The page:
Updated: Jun 15, 2021
– Psuedonymisation [from pseudo anonymisation] means key bits of your data have been replaced with a coded version of that information, such ss your name, address, NHS Number and so on. Unlike anonymisation, this coding can be decoded, with a special key, held by NHS Digital, in this case.
So, after turning on GPDPR and collecting your GP record, NHS Digital will be holding your GP record, and lots of other NHS medical records, and linking them together as your Pseudonymised [coded] NHS number and name are the same, in all the data sets, which allows a link to be made.
For most uses, they can do all they need to, plan, support research, without using the key to unlock your identity.
Phil Booth of MedConfidential used a phrase ‘temporary anonymisation’ to describe this. In other words it’s a bit like ‘The Masked Singer’, with the patient’s identity revealed at the end [mask off = using the key to decode your name etc.]
For a while, lots of people running smaller NHS databases [e.g. a county level] that combine data, support planning and through ‘risk stratification’ try and find patients who need extra care, all believed Psuedonymisation was a magic bullet to solve issues with holding massive databases with lots of personal confidential information in.
So far so good.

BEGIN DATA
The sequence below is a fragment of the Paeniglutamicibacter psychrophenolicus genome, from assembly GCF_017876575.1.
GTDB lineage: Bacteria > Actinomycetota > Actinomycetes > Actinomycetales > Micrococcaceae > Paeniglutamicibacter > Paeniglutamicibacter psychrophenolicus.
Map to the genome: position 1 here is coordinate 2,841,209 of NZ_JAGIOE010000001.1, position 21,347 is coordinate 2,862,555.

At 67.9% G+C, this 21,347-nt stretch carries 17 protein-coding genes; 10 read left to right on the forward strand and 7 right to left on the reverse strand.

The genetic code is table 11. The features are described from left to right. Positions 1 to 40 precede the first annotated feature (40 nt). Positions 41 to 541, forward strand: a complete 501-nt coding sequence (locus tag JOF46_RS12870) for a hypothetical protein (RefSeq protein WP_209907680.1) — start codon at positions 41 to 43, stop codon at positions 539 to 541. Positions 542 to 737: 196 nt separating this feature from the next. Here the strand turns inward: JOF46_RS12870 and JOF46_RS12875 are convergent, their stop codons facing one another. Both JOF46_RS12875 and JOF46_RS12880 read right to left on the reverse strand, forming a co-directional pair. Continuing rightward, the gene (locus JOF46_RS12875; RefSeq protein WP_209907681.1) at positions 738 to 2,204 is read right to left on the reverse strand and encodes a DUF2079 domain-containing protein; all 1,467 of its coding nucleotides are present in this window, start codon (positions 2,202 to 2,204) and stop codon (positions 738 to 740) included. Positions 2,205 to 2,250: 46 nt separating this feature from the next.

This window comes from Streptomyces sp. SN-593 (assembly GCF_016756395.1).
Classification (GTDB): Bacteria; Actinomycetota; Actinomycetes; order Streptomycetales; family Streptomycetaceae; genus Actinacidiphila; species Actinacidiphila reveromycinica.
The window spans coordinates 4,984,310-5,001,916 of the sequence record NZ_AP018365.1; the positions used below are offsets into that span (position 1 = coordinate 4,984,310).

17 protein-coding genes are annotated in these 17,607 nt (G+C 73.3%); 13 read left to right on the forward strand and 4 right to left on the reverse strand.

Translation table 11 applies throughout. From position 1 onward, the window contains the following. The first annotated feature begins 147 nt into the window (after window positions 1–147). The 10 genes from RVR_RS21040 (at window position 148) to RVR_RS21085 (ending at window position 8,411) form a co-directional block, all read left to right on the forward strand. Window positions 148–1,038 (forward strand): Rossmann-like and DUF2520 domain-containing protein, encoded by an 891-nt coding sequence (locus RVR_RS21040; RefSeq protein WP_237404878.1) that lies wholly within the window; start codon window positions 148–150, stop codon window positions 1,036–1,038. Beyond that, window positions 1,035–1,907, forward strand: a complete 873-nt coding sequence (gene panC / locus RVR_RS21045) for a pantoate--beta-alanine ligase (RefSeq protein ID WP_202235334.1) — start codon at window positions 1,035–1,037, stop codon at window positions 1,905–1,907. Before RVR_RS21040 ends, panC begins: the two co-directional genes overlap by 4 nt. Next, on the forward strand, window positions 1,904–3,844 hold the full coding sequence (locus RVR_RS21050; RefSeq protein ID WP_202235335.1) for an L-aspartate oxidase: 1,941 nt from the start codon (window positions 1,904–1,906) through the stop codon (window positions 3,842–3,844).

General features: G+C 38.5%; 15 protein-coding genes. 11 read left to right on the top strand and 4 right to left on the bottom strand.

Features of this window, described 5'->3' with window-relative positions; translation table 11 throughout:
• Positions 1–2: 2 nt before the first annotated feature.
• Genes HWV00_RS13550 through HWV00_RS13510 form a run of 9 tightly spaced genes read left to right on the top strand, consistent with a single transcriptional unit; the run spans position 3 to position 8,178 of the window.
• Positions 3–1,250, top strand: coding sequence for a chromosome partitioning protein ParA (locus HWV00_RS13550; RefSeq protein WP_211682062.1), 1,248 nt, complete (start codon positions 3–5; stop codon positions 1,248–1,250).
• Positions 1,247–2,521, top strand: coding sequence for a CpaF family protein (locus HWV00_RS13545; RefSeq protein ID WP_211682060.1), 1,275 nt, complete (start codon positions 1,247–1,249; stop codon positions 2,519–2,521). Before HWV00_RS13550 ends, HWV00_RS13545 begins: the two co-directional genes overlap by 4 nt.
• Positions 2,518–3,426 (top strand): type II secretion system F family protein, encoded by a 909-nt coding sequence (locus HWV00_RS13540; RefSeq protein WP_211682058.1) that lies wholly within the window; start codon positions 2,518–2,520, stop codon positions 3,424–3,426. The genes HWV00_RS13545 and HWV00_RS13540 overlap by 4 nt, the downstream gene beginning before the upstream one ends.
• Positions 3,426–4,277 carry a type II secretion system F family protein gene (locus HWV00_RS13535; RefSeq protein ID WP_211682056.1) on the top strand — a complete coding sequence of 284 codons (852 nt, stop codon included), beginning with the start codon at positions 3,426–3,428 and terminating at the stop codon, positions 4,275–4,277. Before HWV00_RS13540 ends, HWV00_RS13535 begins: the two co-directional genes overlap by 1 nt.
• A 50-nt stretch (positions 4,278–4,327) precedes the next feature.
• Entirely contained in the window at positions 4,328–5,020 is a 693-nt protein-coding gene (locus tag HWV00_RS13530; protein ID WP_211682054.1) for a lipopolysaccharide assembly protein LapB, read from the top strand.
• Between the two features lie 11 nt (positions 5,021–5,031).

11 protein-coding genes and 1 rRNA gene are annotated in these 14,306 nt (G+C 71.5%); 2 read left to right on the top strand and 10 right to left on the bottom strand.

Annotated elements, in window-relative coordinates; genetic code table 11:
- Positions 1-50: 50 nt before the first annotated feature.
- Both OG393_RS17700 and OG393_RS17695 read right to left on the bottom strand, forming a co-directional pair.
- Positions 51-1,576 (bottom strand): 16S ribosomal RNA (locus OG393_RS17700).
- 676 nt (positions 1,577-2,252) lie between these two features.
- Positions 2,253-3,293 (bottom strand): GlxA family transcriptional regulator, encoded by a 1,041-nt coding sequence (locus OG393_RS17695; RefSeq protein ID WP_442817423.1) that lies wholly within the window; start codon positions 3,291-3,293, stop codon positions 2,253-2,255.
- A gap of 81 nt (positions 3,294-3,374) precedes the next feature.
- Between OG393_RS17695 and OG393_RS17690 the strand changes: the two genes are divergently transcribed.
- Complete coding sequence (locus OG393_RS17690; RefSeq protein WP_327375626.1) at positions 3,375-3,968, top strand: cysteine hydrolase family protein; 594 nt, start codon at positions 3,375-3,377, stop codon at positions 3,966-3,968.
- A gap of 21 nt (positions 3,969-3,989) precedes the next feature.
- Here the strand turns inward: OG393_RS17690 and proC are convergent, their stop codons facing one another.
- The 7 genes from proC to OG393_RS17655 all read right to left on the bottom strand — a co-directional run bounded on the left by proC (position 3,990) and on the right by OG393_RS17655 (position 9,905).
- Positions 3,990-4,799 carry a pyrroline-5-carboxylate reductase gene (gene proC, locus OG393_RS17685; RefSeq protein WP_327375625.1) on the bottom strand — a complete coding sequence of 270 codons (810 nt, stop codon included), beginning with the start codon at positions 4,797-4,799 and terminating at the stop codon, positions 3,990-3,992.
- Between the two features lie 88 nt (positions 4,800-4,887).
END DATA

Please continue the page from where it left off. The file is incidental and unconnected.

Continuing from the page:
Then, academic researchers came along and spoiled the party by suggesting that patients could be re-identified, without using the key, by combining the [row-level] data with other sources of data, e.g. from social media, phone records and so on.
Over time, with the revolution in mobile technology, we create a bigger and bigger pool of data about ourselves, to enable this to happen.
A simple example would be location tracking by Google using Google Maps / Android. Right now, if I go into Google Maps and look up my GP Practice, Google tells me I visited on 4 different days since March. That’s more than enough for Google to uniquely identify me, my NHS number and thus reveal who my entire medical record belongs to. Even Google’s own engineers don’t know how to disable Google location tracking, by the way.
If a database of ‘psuedonymised’ or ‘anonymised’ information gets into the wrong hands, this would be a disaster on a number of levels. For example; – it could reveal the home addresses of people of interest to enemy states, or celebrity stalkers – it could reveal the home addresses of domestic abuse survivors – it could be used to create really believable scams and frauds – it could be used for black-mail – it could be used to target people for propaganda campaigns and on and on….
And this is why, lots of campaigners are worried about these pseudonymised data sets being released, as pseudonymisation is no protection at all.
Here are a couple of videos explaining further